Picture of the Day: NY Sikh subway rider

Sculpture of a Sikh subway rider by psychiatrist Peter Bulow (photo: ny1.com)

Sculpture of a Sikh subway rider by psychiatrist Peter Bulow (photo: ny1.com)

While many commuters occupy their time on transit in books, on the phone, or absorbed in their mobile devices, New York psychiatrist Peter Bulow engages in the world around him by sculpting the faces he sees during his commute on the subway. One of these sculptures was of a Sikh gentleman he  encountered who later showed up in Bulow’s office:

One of the people Bulow saw and sculpted on the A train was a Sikh man wearing a turban. The following year, Bulow saw the Sikh man in the office.

“He’s a neurologist from India and he’s come to volunteer in my lab. So that was a hoot,” says Bulow.

Read the full story at ny1.com.


  1. Dear Rupinder Mohan Singh,

    Thank you for your article about my sculpture. I was born in India, in Rurkhela, Orissa, and though I have never been back to Orissa I feel drawn to India and to its people. After medical school I volunteered as an intern in a village in Maharashtra for ten months. It was a great experience, one that changed me in many ways. The Sikhs that I have encountered in New York seem posessed of an inner calm and dignity which I admire. I also admire the intricate windings of the turban which seems terribly complicated. I can’t figure out how it’s made.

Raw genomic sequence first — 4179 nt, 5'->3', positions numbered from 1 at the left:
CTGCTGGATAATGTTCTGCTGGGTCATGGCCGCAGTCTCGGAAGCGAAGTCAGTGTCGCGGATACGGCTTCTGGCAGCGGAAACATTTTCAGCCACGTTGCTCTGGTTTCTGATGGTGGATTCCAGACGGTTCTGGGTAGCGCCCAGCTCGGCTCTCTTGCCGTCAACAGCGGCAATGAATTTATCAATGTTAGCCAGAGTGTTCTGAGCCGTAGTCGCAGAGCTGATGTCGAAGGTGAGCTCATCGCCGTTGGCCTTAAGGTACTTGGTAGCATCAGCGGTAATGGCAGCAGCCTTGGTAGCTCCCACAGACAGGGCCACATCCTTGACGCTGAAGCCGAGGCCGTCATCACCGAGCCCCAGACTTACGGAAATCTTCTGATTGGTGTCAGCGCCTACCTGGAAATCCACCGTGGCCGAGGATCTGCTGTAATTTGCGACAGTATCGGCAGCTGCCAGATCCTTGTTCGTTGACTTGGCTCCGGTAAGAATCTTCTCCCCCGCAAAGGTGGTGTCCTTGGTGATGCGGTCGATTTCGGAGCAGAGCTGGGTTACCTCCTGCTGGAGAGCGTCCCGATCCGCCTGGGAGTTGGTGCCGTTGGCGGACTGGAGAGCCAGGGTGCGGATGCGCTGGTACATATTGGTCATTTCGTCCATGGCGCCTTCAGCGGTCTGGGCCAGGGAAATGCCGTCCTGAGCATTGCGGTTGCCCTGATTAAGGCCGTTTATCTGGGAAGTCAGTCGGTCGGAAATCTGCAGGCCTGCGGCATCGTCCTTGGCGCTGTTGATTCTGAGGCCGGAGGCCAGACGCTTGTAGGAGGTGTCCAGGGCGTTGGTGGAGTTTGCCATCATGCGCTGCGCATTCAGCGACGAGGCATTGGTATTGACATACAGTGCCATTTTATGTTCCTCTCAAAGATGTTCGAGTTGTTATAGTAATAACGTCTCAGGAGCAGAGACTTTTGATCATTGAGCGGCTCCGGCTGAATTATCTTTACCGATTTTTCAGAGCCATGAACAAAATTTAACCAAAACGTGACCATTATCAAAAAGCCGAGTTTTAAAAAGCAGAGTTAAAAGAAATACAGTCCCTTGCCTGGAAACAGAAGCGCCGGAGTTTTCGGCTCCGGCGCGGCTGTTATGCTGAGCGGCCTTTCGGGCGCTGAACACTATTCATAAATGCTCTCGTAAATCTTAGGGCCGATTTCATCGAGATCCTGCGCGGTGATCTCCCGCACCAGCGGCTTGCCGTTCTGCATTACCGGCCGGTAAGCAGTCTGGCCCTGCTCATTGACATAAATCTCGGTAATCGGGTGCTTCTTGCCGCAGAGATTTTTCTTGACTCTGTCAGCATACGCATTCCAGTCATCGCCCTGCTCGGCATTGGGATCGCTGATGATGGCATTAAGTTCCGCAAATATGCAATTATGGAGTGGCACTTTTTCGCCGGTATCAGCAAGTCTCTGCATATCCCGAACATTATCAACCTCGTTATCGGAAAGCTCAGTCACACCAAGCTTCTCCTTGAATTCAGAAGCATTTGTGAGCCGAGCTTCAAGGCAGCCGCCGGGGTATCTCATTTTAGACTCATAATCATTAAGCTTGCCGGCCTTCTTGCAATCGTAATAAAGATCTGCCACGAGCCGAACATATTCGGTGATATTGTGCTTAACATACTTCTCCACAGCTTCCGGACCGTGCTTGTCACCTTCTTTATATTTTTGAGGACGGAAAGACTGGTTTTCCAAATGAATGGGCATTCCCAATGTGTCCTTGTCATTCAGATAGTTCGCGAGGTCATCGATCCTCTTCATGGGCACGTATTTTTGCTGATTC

I did the portrait of this neurologist on the A train near 168th street one summer and we recognized each other on the A train the following winter, when I did his portrait again. The version in white clay shown on your blog and in NY1 is the second portrait I made of him. Some time later we recognize each other when he is getting his physical done in Employee Health and, a few hours after this, he is sitting in my office waiting for a job interview. All this is total coincidence and we never exchanged any words. I’ve done other portraits of Sikhs on the subway in the last few years and would love to do a series of life sized portraits of Indian Americans living in New York, especially in Jackson Heights, where I used to live. Perhaps these can be exhibited somewhere in Jackson Heights or in Little India on 28th street and Lex.
    I have other pictures of these portraits that I can upload for your site, if you like.

    • Dr. Bulow,

      Thanks very much for your response! I was surprised but delighted that you commented on this post with more of your story.

      I find your portraits very intriguing, and so I would be happy to display any additional photos you are willing to share. Please contact me via the Contact link at the top of the website and we can make arrangements to display the pictures.


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